Theory of Social Oppression

Social oppression in health care attributes to unfair treatments, dehumanizing of individuals and denial of some rights and freedoms. Tyranny calls for coming up with a set of norms by the dominant group and an inferiority belief of those who do not comprise the dominant group. Social oppression raises one’s level of consciousness by making nurses acknowledge they are oppressed, and work with an subjugated group (Medina,2013). The nurses help the oppressed by making them resist the status quo and themselves, in turn, withstand an oppressed environment they work. For instance, the administrative hierarchies in health care initiate harsh circumstances such as inadequate staffing ratios, incapability to have continuous breaks or meals and little recognition of nurses (Medina,2013).

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The Theory of social oppression enlightens me more on the urge for nurses to stop lashing on each other and concentrate on turning the negative energies to the merit of endeavors. This may comprise of helping other workers feel welcome, mentoring new graduates and giving high quality of patient care with minimal constraints as well as having an eye on politics to enhance formulating of any possible change (Deci & Ryan,2012). However, to bring about a paradigm shift in the society, nurses should not let their baggage reflect on their co-workers but instead enhance campaign for personal accountability on one’s behavior and action for modification.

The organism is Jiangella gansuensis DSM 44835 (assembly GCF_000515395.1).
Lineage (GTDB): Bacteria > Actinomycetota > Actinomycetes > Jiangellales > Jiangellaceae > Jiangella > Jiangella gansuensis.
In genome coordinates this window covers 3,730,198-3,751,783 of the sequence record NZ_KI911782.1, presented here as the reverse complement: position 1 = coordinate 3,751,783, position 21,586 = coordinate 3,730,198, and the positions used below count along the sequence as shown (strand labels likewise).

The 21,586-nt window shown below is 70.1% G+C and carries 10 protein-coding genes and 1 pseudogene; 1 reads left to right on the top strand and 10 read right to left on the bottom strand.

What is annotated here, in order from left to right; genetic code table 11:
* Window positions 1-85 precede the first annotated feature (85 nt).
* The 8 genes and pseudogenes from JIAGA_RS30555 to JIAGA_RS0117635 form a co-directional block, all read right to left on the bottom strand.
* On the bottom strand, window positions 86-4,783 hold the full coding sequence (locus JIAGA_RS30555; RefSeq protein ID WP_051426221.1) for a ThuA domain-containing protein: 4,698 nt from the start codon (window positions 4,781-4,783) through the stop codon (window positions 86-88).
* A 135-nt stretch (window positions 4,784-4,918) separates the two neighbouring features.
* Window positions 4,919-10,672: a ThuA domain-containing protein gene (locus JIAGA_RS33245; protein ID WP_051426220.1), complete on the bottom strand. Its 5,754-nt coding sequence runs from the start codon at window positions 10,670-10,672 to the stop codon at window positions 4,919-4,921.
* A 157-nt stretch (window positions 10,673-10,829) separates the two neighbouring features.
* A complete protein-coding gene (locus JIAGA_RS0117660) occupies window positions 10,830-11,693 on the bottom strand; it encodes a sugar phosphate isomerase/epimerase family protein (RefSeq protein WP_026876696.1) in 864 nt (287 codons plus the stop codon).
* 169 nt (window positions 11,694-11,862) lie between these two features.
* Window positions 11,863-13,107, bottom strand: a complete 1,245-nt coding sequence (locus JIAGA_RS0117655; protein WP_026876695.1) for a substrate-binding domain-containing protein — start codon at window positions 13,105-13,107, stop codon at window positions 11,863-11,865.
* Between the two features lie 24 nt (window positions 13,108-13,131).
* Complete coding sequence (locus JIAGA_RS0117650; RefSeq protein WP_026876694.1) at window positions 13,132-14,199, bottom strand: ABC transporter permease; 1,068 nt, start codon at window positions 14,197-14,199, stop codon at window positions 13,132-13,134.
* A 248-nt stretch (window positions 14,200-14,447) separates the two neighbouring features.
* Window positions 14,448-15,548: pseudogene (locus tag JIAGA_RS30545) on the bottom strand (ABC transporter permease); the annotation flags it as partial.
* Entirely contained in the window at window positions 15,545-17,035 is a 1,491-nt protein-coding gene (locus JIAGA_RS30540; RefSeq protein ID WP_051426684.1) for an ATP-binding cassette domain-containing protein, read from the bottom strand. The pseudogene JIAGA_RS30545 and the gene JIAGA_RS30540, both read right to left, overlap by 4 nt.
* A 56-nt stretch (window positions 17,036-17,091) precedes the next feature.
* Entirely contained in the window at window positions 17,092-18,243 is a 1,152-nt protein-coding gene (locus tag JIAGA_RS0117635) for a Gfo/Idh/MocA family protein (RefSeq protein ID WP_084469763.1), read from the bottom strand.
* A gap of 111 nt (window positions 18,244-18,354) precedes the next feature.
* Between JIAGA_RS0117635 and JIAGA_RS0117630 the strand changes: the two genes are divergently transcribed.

Social justice should be the thing to curb the social expressions that exist in the society to enhance a healthy living. Its start with pointing out injustice practices by speaking up by using facts, this will better chances of equality and improvement (Deci & Ryan,2012). Additionally, individuals can educate themselves on the issues that affect their community, for instance, the work environments. This can be achieved by reading the newspapers, attending meetings and educative seminars that are in an attempt of eliminating social injustices in the society (Deci & Ryan,2012).

 

References

Medina, J. (2013). The epistemology of resistance: Gender and racial oppression, epistemic injustice, and the social imagination. Oxford University Press.

Deci, E. L., & Ryan, R. M. (2012). Motivation, personality, and development within embedded social contexts: An overview of self-determination theory. The Oxford handbook of human motivation, 85-107.